Speaking Appropriately

A foreigner once said to a western woman, "You're so white and so fat." He thought he was paying her a compliment, but his English, although grammatically correct, was inappropriate for that particular cultural situation and caused offence.

We know it's important to learn Chinese well. We also know we must acquire a thorough understanding of Chinese culture in order to know how to act in a culturally appropriate way. But, in all our learning, do we spend sufficient time focusing on the link between language and culture, i.e. how to speak appropriately? Learning to be a well-mannered foreigner is key to becoming accepted, and acceptance is vital in order to be effective.

As someone once said, "We don't just say anything to anyone for any purpose. We don't just talk at any time or in any place or by any means or in any way. We only talk to appropriate people about appropriate things for appropriate purposes. We talk at appropriate times in appropriate places by appropriate means in appropriate ways."

So, as we study Chinese, while we are busy memorizing vocabulary and getting to grips with the grammar, how can we also learn to speak appropriately? The more time we spend on this, the more Chinese people will enjoy spending time with us, for locals appreciate and warm to the well-mannered foreigner.

Appropriateness is all about the social rules of the language. For example, supposing we need to ask the name of someone we have never met before, our language will vary according to the relative age, status and relationship we have with the person with whom we are communicating. We also need to be clear whether the situation is formal or informal.

Hence, we get the following:

FORMAL --------------------- or --------------------- INFORMAL

Eliciting names:

So, if the other person is someone older and the situation is formal, we would say, "Nin2 gui4 xing4?" but if the person is a young child whom we meet at a friend's party, it would be appropriate to simply say, "Ni3 jiao4 shen2me ming2zi?"

"Eliciting names" in linguistics is called a "function". Here are some other common functions: Greetings, leave-takings, invitations, making appointments, expressing thanks, apologizing, expressing disapproval, interrupting, giving and responding to compliments, expressing doubt, correcting & disagreeing, giving opinions & advice, complaining, offering sympathy, asking for and denying permission, congratulating.

So, for each function, it is important to understand the appropriate way to express ourselves. A possible chart might look like the following:

FORMAL --------------------- or --------------------- INFORMAL
Eliciting names:
formal/adult:              Nin2 gui4xing4?
informal/child:                                                                                                       Ni3 jiao4 shen2me ming2zi?

As regards some of the other functions, we are not just trying to learn how to put sentences together in a grammatically accurate way, but also to understand what are the social rules appropriate to that particular function. For instance,

invitations: how to know when the other person is giving a genuine invitation or is simply being polite
(e.g. "you3 kong4 dao4 wo3 jia1 lai2 zuo4 zuo4").
apologizing: when and how it is necessary to express regret for a faux pas, or when no apology is needed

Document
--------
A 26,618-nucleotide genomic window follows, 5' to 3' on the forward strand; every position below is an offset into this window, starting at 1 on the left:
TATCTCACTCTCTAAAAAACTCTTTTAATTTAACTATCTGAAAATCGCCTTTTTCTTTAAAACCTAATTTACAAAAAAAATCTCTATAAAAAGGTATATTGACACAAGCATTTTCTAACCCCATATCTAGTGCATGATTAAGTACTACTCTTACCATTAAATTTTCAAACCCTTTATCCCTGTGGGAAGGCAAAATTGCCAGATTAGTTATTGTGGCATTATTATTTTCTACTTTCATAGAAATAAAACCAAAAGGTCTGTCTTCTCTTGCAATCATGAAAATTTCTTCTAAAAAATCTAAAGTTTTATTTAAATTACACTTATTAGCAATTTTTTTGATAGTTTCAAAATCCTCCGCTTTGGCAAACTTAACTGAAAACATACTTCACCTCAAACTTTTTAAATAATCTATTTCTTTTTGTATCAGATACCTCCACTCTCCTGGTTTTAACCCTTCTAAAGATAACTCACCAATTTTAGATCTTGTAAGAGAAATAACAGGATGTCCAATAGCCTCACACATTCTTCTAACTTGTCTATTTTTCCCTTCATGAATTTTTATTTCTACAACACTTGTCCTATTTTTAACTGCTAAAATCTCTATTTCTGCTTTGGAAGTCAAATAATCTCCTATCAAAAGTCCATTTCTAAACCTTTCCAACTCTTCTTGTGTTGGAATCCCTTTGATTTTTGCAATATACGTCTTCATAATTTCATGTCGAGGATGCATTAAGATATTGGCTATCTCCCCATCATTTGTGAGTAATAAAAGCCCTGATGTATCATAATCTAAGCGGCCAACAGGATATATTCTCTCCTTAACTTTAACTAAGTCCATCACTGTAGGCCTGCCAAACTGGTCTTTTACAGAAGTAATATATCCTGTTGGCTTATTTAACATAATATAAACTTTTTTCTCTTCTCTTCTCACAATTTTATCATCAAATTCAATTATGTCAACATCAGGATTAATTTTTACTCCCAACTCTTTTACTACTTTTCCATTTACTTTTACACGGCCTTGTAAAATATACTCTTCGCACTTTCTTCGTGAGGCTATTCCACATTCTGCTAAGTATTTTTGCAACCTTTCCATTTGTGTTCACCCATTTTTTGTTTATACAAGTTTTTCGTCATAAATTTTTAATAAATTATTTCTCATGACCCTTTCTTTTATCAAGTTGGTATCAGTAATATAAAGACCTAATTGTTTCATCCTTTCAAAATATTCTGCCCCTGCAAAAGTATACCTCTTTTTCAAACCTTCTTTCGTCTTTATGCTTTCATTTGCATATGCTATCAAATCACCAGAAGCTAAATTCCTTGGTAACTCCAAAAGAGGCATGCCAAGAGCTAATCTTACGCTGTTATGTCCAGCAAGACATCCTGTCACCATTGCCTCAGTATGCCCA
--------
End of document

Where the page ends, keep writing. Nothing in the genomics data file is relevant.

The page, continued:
(e.g. accidentally bumping into someone).
expressing disapproval: when to use silence or non-cooperation to show disagreement
(e.g. "yi3hou4 zai4 shuo1, hao3 bu hao3?").

responding to a compliment: when to accept one and when to simply say, "na3li3 na3li3"

Knowing how to handle some situations may not be easy because, as westerners, an approach which is appropriate in a "direct" society may be inappropriate in an "indirect" society. For instance, giving opinions: when and how to state one's opinion can be quite different from what we are used to because the very way we do it sends a message in itself (e.g. we can sound rude, know-it-all or proud).

Not only is it important to be clear on the other person's status, it is also key that we are clear on our own status as a teacher because other people will expect us to behave accordingly. This is why I feel we should be careful about learning too much Chinese slang in our early days!

Seeing that speaking (and behaving) appropriately is so important, how can we go about learning how to do this?

Firstly, cultivate an insatiable curiosity: keep asking your teacher and trusted Chinese friends what is appropriate in a certain situation. People appreciate the foreigner who has a teachable spirit.

Be observant: notice how Chinese people interact - both in real life and on T.V. - and when you spot something that is different to how you would behave, ask foreigners who have been in China for some time and are themselves culturally sensitive how they view it.

Keep a notebook listing questions, observations and discoveries. Who knows, one day you might write a book about it! Talking of books, there are lots of excellent books available on this subject. Do read them as they will help you understand what is going on around you.

Finally, attitude is key. It takes humility, empathy and sincerity to learn how to speak and behave appropriately. But this will result in ever deepening relationships where Chinese people feel comfortable with you, which, after all, is key to becoming accepted and hence opening up opportunities to share your life with them.

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